Tier 2 quota reached for June

29 Jun 18

UNITED KINGDOM

IMPACT – HIGH

What is the change? The allocated quota for Tier 2 Restricted Certificates of Sponsorship (RCoS) has been exhausted for June, the seventh consecutive month the quota has been reached.

What does the change mean? Requests for Tier 2 (General) Certificates of Sponsorship earning points below the minimum 60 and a salary of less than £60,000 per year have been rejected for the month of June, and employers will need to resubmit them in July.

  • Implementation time frame: Ongoing.
  • Visas/permits affected: Tier 2 (General).
  • Who is affected: Companies applying for RCoS for non-EEA skilled migrants under the Tier 2 (General) category.
  • Impact on processing times: Rejected applications will need to be resubmitted in July, assuming that the resident market test remains valid.
  • Business impact: Companies sponsoring Tier 2 workers below the minimum salary level may need to delay work start dates and plan for continued pressure on quotas in the coming months as the backlog eases. As a result, employers may need to readvertise the positions.
  • Next steps: Employers should plan for delays to business schedules or plan alternative visa routes until removal of National Health Service doctors and nurses from the cap beginning in July eases the pressure in this route.

Background: The annual quota for Tier 2 (General) visas is 20,700, allocated into monthly quotas. In 2016, the monthly distribution was changed to provide higher quotas during the high-demand months of April through September and lower quotas in other months, thereby shifting pressure on months at the end of the fiscal year (December through March). The exhaustion of quotas at the end of the fiscal year, however, has carried over into the new fiscal year. When the monthly quota is reached, applications are ranked by points obtained, with more points earned for shortage occupations, higher salaries, and certain Ph.D.-level roles. The trend requiring ever higher salaries to be successful within the cap has continued this month, while employers wait for the impact of the removal of NHS doctors and nurses from the cap to be felt.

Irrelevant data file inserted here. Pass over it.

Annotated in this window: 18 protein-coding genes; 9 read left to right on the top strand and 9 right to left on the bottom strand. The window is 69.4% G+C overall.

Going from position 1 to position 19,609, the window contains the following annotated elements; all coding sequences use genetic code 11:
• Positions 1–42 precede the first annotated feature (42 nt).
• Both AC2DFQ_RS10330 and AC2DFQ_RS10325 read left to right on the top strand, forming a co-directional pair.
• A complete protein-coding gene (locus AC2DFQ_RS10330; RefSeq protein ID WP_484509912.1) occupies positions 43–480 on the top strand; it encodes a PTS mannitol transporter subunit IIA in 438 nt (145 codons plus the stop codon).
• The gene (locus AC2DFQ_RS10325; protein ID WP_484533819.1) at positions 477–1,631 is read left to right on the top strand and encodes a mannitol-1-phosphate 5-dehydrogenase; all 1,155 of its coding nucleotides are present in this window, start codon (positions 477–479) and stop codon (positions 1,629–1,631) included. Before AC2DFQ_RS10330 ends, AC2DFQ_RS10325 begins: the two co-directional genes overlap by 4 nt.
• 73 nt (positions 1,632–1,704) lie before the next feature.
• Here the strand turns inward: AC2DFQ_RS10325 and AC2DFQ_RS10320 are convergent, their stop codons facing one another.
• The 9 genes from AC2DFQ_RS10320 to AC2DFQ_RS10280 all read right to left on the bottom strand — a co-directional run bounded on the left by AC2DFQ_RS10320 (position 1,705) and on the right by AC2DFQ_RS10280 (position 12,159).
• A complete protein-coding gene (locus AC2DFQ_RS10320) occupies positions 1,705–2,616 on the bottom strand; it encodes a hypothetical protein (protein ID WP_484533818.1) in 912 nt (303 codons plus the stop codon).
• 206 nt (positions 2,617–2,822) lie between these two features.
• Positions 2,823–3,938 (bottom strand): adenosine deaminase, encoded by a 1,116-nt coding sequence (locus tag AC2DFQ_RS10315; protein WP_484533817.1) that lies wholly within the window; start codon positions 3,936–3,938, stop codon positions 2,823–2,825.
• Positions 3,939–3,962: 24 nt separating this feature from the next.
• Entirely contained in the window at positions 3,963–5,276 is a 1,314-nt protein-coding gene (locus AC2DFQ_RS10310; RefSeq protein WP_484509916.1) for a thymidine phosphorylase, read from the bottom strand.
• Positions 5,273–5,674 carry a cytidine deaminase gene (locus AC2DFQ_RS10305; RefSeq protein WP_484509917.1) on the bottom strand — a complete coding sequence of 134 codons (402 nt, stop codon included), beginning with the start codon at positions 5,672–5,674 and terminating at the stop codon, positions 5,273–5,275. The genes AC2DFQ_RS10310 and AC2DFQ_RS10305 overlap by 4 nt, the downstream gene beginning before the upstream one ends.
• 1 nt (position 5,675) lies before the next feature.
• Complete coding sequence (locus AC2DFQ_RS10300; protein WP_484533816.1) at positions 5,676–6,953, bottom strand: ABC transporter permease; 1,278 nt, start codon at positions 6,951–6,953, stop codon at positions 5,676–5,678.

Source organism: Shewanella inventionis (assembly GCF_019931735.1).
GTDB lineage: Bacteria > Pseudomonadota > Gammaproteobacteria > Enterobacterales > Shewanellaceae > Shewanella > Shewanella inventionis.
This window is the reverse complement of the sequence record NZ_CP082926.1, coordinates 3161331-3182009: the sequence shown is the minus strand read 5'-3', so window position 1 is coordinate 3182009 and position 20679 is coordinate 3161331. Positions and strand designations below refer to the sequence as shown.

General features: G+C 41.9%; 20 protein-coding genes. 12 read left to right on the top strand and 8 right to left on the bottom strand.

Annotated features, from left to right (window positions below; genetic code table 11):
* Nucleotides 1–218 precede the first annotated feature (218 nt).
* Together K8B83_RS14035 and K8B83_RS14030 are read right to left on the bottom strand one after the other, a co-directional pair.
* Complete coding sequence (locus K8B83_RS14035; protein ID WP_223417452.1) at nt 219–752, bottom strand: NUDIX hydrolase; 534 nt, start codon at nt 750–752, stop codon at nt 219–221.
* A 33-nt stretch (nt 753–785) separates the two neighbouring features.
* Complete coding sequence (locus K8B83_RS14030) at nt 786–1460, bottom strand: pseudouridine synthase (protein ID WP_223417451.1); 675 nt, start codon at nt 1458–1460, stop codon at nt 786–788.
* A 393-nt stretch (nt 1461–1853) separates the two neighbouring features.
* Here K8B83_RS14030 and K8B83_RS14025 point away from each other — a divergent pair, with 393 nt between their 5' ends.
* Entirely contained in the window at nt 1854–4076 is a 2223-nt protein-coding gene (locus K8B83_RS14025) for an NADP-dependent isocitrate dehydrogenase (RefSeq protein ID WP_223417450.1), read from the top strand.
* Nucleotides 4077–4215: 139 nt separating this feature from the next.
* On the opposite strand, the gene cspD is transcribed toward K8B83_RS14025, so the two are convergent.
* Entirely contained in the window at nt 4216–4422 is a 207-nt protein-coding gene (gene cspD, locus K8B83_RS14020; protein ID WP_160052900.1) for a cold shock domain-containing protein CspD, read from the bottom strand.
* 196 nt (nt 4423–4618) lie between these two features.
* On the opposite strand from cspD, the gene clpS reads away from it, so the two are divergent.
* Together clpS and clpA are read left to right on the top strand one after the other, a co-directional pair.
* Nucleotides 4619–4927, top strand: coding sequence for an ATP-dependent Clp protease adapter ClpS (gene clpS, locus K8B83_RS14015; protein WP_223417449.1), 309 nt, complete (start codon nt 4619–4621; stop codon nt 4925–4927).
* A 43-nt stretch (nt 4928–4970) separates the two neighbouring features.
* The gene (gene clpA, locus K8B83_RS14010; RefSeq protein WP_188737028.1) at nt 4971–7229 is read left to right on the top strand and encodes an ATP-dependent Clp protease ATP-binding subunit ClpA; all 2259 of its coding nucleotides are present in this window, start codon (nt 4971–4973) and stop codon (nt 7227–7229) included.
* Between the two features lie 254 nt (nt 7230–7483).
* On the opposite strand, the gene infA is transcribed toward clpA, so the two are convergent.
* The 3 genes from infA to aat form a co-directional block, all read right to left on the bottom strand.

BAL Analysis: As BAL has reported, the pressure on Tier 2 quotas is a long-term trend that continues to pose challenges for employers recruiting non-EU workers in a tight labor market. The quotas have been exceeded every month since December 2017, and as the excess applications roll over to the next month, a backlog has developed. The Home Office announcement earlier this month to remove NHS doctors and nurses from the Tier 2 caps has been met with approval by business, but it is not yet in effect and will potentially take time to ease the backlog. Companies that recruit higher earners will continue to be more likely to have their applications approved. Employers should consider salary as the deciding factor in the approval of an RCoS request and they should plan for all applicants on lower salaries to be delayed and potentially disqualified until, and if, the system returns to pre-December 2017 levels of use. While applications do roll over each month, this is only automatic while the advertising remains valid (typically six months). A more detailed risk assessment should be conducted for all roles prior to advertising.

This alert has been provided by the BAL Global Practice group in the United Kingdom. For additional information, please contact uk@balglobal.com.

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